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While in there, I noticed that one of the power supply filter capacitors was bulging and likely bad. Not a problem! This power supply and system was over-engineered. Sure the computer was a bit thicker than my new iMac, but hey - I didn't have to replace the power supply! Weight and size really count when sending things to space, but I'm pretty sure most Apple hardware stays firmly on the ground.

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What's the point of me telling you about my history of Apple purchases? Am I not biased since I am a MacBook Air, iMac, iPhone, iPad, Apple Watch owner? It's to say that I'm worried. I've always treasured Apple products because they just worked, they let me do my job with the least amount of friction. Recently I've spend more time fighting limitations of machines that I can't upgrade, battling bugs in software released to the public that Steve Jobs would have called "beta" at best. Am I ready to jump ship? No. Am I looking around? Yes.

As many of you know, I'm involved in a lot of engineering projects as well as pure geophysical research. A lot of engineering software like SolidWorks is designed to run on Windows. Some programming and hardware CAD/CAM tools I use are Windows only as well. I've generally run a virtual machine on my computers with Parallels. (Which is now a subscription model.) It is quickly becoming the case that I'll spend time in both operating systems everyday. I even bought a Microsoft Surface because the note-taking with a pen experience is so much better than Apple's offerings.

Many CAD tools are also beginning to offer Ubuntu Linux versions as well. I've even found these to be better maintained that the Mac native versions of such applications.

I used to say that I was going to build a desktop with amazing specs and run Ubuntu on it. I'd sure miss some of my Mac Apps though, things like TextExpander, OmniFocus, and OmniOutliner to name a few. I do have them on iOS as well. I'm very curious to see what happens in the next five years as things become increasing platform independent and cloud based. Will the switch between devices become seamless? Microsoft's surprise announcement about the integration of the bash shell into Windows 10 yesterday certainly showed that they are willing to cater to developers that Apple is beginning to limit. The multi-platform OneNote product is also exceeding anything Apple Notes can do.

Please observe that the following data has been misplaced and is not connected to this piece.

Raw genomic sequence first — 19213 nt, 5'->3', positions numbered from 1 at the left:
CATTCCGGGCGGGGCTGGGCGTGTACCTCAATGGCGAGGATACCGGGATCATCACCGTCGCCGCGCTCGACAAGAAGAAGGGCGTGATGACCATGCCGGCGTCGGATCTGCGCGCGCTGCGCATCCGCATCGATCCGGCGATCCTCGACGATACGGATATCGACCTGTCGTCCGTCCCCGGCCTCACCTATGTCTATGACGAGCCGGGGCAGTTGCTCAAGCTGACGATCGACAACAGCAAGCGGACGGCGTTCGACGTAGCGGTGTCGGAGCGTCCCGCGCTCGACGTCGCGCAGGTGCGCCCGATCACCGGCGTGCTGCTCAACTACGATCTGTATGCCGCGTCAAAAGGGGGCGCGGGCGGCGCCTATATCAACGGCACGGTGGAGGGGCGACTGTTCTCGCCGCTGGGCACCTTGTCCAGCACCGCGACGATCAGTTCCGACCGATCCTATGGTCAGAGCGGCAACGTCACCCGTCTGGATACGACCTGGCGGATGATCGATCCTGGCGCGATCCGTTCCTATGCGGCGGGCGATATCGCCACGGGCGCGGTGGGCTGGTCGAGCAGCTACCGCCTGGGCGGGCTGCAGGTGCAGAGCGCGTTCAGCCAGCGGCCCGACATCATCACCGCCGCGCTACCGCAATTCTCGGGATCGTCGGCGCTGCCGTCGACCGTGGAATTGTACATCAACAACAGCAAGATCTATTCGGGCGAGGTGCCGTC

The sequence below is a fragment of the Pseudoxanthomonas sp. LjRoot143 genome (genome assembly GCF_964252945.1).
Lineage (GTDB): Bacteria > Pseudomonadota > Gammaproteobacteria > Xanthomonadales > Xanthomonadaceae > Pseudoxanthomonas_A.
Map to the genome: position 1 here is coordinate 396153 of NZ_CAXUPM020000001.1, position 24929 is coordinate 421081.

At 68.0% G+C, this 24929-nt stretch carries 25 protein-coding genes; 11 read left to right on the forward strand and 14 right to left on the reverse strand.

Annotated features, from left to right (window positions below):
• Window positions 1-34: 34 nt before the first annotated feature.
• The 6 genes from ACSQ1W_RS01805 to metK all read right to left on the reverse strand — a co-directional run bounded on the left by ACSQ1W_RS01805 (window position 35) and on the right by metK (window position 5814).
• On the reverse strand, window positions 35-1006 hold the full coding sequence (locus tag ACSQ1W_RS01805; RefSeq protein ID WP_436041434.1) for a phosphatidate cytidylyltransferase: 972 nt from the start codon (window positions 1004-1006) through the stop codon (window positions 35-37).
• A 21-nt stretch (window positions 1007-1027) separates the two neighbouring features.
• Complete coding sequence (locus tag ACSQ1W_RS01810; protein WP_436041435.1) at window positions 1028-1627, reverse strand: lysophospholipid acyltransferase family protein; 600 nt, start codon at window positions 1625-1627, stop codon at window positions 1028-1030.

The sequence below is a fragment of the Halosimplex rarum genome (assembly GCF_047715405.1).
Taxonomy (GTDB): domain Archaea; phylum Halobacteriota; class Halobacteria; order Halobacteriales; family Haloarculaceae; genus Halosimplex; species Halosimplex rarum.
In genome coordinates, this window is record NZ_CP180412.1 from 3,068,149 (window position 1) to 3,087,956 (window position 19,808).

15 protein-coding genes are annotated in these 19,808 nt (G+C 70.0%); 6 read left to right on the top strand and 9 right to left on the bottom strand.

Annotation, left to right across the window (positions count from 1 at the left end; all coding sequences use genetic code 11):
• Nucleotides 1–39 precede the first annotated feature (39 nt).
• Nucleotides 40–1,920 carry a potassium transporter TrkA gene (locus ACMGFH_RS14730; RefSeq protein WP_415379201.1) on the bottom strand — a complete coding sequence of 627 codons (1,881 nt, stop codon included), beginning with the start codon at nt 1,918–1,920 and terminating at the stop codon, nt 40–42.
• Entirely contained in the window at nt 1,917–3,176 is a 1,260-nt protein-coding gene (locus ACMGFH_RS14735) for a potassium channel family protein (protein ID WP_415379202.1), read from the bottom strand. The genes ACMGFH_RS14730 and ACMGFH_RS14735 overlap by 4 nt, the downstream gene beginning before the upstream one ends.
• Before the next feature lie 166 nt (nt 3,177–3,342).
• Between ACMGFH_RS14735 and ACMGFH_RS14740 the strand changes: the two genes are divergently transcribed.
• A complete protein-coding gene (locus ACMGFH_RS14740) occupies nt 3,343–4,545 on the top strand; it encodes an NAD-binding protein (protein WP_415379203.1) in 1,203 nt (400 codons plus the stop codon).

Right now, I can't say where we'll all be in a few years. The fact that Apple used their most recent event to announce another size of screen and watch bands instead of new Mac hardware has me worried. Power users seem to be a non-priority for Apple since the over-priced and non-upgradable Mac Pro (trashcan version) was released in 2012. I need reliable, strong computers and I'm getting tired of carrying 2 laptops, a tablet, a phone, an iPad, etc. I'm hoping the situation becomes more clear in a few years when it will be time to retire a lot of my current hardware.

A final sidenote - I recent received an 8Tb hard drive for review. In the days of the tower Mac Pro I could have popped it into one of the many equipment bays, maybe added a new video card while I was there. Now I need to buy an external dock and takeup a USB-C port. Maybe I should look into NAS systems... Maybe I should build a tower at my workbench. How have you been thinking about your computing environment recently? I'm wondering if it's time to think different.